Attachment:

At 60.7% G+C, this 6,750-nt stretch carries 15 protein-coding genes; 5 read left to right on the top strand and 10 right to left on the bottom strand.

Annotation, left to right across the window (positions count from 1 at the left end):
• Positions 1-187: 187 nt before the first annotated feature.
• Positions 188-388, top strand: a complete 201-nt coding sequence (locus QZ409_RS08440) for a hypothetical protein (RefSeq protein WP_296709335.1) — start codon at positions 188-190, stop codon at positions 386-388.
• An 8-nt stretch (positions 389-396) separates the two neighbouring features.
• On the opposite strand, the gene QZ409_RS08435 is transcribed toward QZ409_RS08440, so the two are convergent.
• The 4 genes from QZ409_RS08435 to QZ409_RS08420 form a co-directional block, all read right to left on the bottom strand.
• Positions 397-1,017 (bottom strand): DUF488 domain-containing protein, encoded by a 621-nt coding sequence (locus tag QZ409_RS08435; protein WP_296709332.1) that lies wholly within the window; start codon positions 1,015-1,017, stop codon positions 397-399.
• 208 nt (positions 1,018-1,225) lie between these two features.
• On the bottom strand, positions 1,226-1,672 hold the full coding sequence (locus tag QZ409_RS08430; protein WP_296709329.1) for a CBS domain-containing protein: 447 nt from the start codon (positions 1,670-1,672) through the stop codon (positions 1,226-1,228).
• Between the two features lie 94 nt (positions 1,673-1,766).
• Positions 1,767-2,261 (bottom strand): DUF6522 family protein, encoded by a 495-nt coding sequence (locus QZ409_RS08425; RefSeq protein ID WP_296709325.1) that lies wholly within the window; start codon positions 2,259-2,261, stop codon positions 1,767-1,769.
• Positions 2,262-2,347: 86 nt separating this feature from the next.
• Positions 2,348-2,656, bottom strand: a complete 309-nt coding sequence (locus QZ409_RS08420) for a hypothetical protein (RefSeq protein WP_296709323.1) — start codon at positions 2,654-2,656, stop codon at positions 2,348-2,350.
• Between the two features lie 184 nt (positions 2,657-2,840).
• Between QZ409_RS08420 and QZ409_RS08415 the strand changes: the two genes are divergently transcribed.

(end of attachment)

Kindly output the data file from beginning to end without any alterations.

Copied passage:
At 60.7% G+C, this 6,750-nt stretch carries 15 protein-coding genes; 5 read left to right on the top strand and 10 right to left on the bottom strand.

Annotation, left to right across the window (positions count from 1 at the left end):
• Positions 1-187: 187 nt before the first annotated feature.
• Positions 188-388, top strand: a complete 201-nt coding sequence (locus QZ409_RS08440) for a hypothetical protein (RefSeq protein WP_296709335.1) — start codon at positions 188-190, stop codon at positions 386-388.
• An 8-nt stretch (positions 389-396) separates the two neighbouring features.
• On the opposite strand, the gene QZ409_RS08435 is transcribed toward QZ409_RS08440, so the two are convergent.
• The 4 genes from QZ409_RS08435 to QZ409_RS08420 form a co-directional block, all read right to left on the bottom strand.
• Positions 397-1,017 (bottom strand): DUF488 domain-containing protein, encoded by a 621-nt coding sequence (locus tag QZ409_RS08435; protein WP_296709332.1) that lies wholly within the window; start codon positions 1,015-1,017, stop codon positions 397-399.
• 208 nt (positions 1,018-1,225) lie between these two features.
• On the bottom strand, positions 1,226-1,672 hold the full coding sequence (locus tag QZ409_RS08430; protein WP_296709329.1) for a CBS domain-containing protein: 447 nt from the start codon (positions 1,670-1,672) through the stop codon (positions 1,226-1,228).
• Between the two features lie 94 nt (positions 1,673-1,766).
• Positions 1,767-2,261 (bottom strand): DUF6522 family protein, encoded by a 495-nt coding sequence (locus QZ409_RS08425; RefSeq protein ID WP_296709325.1) that lies wholly within the window; start codon positions 2,259-2,261, stop codon positions 1,767-1,769.
• Positions 2,262-2,347: 86 nt separating this feature from the next.
• Positions 2,348-2,656, bottom strand: a complete 309-nt coding sequence (locus QZ409_RS08420) for a hypothetical protein (RefSeq protein WP_296709323.1) — start codon at positions 2,654-2,656, stop codon at positions 2,348-2,350.
• Between the two features lie 184 nt (positions 2,657-2,840).
• Between QZ409_RS08420 and QZ409_RS08415 the strand changes: the two genes are divergently transcribed.